Among the many security mechanisms available for storing personal and confidential information, data encryption is the most efficient and widespread. In that regardless of the storage method either hard or soft ware it is still easy, reliable, and fast. It is considered a powerful tool since it guarantees mitigations from any possible corruption without any flaws mainly due to its reliance on global standards for data encryption. It will also ensure that a company is compliant with security policies as part of its wide solutions; its solutions are efficient and cost effective for any organization. In case data encryption is written correctly it will enable the storage of critical data in the background while normal business is uninterrupted. In an organization it will help to protect and save any important information, whether on a desktop or laptop, email server, removable storage media, corporate network or a PDA file.
How to implement security policies
When preparing to implement a security policy it must first be backed by the company’s topmost management team. Since if they are not in support of the implementation it will lack the departmental corporation and it will more likely fail, therefore all heads of departments must get involved especially the legal services and the human resource must play a major role in the implementation.
Next is the reviewing of all the available security policies and understanding how they are important or can fit in the organization. Ensure that before the policy is enacted the relevant tools that align with it are in place. Next differentiate between procedures, policies and processes. Here there is need for careful consideration of the necessary procedures and processes needed after the policy is done. Certain procedures in addition must be created or added to help support the new policy. For example on how to notify the users if they are non- responsive or on how your users respond in case they suspect an incident with the security policies.
Next there should be emphasis on the user education, and on that note a training session on the policy should be held regularly to provide the basic data and training on security awareness and policy implementation. Users must acknowledge and accept the user- level policy in writing that will state if they have read the policies and they agree with it. This should be coordinated and handled by the human resource department where the user will sign the policy with other HR documents that might need the user’s signature.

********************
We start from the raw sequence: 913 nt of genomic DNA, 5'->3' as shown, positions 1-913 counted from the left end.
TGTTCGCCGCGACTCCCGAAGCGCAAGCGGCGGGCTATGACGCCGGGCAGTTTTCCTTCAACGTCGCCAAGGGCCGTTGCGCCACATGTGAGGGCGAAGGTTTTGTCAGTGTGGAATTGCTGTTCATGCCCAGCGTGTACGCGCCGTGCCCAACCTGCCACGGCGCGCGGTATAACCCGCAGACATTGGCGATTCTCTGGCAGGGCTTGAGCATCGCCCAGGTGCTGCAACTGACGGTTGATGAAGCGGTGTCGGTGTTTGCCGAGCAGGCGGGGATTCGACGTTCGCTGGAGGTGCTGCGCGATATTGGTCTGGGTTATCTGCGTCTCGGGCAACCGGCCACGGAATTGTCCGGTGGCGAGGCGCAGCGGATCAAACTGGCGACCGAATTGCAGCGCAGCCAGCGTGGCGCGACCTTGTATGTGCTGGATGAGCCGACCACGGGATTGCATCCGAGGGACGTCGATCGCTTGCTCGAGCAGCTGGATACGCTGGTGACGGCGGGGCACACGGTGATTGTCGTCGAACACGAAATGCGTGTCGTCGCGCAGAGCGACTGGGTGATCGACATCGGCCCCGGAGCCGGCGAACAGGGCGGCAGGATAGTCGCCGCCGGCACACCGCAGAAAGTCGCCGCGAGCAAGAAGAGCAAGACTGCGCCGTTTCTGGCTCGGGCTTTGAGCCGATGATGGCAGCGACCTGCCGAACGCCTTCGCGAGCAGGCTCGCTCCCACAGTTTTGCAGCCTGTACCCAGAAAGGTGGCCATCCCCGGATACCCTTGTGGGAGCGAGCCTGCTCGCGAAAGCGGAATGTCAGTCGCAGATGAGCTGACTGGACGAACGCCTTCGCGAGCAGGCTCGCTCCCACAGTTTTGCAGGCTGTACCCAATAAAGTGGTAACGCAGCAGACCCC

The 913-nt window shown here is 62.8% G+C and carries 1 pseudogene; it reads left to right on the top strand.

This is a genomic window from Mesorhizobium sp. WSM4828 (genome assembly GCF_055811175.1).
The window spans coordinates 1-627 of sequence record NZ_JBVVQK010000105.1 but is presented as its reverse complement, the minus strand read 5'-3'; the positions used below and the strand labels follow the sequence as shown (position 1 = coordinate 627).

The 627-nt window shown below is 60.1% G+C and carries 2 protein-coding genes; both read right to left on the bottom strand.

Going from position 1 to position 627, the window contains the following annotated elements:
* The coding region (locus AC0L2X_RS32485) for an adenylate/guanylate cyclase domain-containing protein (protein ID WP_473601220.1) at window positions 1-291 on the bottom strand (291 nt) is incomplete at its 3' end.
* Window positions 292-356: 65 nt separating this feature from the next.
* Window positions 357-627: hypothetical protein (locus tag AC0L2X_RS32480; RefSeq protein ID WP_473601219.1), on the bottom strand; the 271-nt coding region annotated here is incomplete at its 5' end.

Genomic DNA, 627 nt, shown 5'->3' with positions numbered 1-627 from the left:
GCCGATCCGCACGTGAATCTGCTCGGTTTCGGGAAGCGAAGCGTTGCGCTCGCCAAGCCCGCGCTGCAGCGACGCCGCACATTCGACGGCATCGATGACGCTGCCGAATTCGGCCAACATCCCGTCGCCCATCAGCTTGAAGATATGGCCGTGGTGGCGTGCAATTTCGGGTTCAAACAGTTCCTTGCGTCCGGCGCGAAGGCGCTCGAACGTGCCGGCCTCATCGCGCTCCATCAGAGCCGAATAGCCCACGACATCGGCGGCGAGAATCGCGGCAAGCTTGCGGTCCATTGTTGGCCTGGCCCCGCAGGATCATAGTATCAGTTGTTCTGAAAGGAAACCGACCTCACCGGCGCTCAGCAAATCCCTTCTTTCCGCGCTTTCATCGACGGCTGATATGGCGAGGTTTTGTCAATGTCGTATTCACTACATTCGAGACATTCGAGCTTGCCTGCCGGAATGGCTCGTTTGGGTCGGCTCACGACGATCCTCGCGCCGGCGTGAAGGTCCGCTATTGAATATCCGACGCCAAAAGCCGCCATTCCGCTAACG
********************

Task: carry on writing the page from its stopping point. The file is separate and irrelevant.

Lastly it is important to note that there is no policy that will ever be applicable 100% successfully in all case scenarios no matter how well implemented it is. However, even in such cases exceptions can only be granted if they are well documented and written. It is important to note from the start that an exception to the policy can only be reviewed if the reasons benefit the business and this it cannot be excepted since the policy is regarded as the company’s official standard(Lichtenstein, & Swatman, 2001).
There are two similarities shared by the security policies that are efficient namely; they provide attainable and realistic security goals and they accurately reflect an organizations strategy for security. Recognize that a security policy should not be shelved after being created, but rather be consulted actively throughout the organization of the company. By incorporating into the company management process your custom security policy, it is possible to enjoy risk reduction for years to come or meet applicable regulations, depending on how it is implemented.
Dojkovski, S., Lichtenstein, S., & Warren, M. (2012). Challenges in fostering an information security culture in Australian small and medium sized enterprises. In ECIW2006: proceedings of the 5th European conference on Information Warfare and Security (pp. 31-40). Academic Conferences Limited.
Gaskin, J.E. (1998) Internet acceptable usage policies. Information Systems Management, 15(2).
Lichtenstein, S., & Swatman, P. M. (2001). Effective management and policy in e-business security. In Proceedings of Fourteenth International Bled Electronic Commerce Conference.